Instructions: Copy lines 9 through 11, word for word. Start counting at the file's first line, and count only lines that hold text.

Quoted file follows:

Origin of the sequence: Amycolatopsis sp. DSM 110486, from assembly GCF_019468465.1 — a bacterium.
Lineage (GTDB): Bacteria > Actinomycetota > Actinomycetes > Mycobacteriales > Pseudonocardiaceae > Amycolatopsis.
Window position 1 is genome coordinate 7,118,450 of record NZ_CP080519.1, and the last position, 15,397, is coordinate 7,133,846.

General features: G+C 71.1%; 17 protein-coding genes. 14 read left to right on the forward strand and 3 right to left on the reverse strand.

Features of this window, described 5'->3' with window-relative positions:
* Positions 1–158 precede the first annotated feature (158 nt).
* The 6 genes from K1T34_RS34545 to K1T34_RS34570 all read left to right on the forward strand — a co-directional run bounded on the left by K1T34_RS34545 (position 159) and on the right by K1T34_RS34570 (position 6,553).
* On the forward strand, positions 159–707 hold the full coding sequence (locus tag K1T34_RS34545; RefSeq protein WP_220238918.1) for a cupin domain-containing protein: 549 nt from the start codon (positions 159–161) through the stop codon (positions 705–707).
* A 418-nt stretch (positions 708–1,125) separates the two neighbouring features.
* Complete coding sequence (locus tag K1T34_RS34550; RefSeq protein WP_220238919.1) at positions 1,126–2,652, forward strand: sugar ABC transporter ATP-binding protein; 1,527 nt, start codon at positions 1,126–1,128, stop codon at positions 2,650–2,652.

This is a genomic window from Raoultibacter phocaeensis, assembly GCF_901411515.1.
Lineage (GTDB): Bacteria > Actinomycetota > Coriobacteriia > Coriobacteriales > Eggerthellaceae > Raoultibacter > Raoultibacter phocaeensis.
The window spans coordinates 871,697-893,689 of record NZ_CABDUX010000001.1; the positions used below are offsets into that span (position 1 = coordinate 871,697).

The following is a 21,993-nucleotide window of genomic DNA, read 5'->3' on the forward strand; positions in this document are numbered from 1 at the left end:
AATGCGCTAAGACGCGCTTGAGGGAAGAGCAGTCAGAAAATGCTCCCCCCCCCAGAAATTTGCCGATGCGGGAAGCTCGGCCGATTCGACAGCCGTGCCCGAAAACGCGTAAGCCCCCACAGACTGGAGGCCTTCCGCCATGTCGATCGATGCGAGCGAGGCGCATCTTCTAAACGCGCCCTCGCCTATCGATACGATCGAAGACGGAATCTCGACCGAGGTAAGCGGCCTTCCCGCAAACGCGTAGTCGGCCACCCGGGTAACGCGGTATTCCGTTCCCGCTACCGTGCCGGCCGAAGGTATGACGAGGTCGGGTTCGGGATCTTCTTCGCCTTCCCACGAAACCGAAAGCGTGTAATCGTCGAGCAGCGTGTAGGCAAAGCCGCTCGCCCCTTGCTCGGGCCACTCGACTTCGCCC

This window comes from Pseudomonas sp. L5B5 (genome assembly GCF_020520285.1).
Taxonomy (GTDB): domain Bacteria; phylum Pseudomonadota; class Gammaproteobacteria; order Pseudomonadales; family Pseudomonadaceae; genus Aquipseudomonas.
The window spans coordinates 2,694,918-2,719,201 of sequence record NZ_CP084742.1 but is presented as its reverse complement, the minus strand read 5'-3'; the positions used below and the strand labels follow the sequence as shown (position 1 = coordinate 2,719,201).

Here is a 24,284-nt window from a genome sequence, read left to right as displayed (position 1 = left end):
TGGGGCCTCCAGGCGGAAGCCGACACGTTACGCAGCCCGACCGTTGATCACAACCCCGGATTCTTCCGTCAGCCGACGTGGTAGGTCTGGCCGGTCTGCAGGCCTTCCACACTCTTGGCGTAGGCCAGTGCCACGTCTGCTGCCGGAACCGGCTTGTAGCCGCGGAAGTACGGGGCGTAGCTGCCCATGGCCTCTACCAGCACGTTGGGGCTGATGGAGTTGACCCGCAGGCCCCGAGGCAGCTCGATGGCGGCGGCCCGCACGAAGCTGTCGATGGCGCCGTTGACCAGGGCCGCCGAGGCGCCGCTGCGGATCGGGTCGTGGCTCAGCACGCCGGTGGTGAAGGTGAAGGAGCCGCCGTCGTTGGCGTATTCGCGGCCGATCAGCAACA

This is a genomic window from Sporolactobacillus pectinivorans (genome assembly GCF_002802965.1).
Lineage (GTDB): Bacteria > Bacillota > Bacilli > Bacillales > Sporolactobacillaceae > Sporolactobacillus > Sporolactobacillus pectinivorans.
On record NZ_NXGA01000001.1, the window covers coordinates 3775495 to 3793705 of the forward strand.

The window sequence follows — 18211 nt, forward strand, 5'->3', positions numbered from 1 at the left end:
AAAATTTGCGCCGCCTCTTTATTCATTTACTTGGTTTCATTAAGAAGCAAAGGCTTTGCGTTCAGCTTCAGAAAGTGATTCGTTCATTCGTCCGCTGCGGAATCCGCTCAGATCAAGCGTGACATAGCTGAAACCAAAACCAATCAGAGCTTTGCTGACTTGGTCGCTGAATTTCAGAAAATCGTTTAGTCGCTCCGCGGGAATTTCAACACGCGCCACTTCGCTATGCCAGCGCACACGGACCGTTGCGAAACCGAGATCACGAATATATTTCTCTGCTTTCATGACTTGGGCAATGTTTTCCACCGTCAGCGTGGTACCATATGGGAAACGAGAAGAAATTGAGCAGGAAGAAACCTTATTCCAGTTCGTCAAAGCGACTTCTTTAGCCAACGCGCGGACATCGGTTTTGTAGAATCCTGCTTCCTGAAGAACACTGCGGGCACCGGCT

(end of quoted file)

* A 418-nt stretch (positions 708–1,125) separates the two neighbouring features.
* Complete coding sequence (locus tag K1T34_RS34550; RefSeq protein WP_220238919.1) at positions 1,126–2,652, forward strand: sugar ABC transporter ATP-binding protein; 1,527 nt, start codon at positions 1,126–1,128, stop codon at positions 2,650–2,652.

This is a genomic window from Raoultibacter phocaeensis, assembly GCF_901411515.1.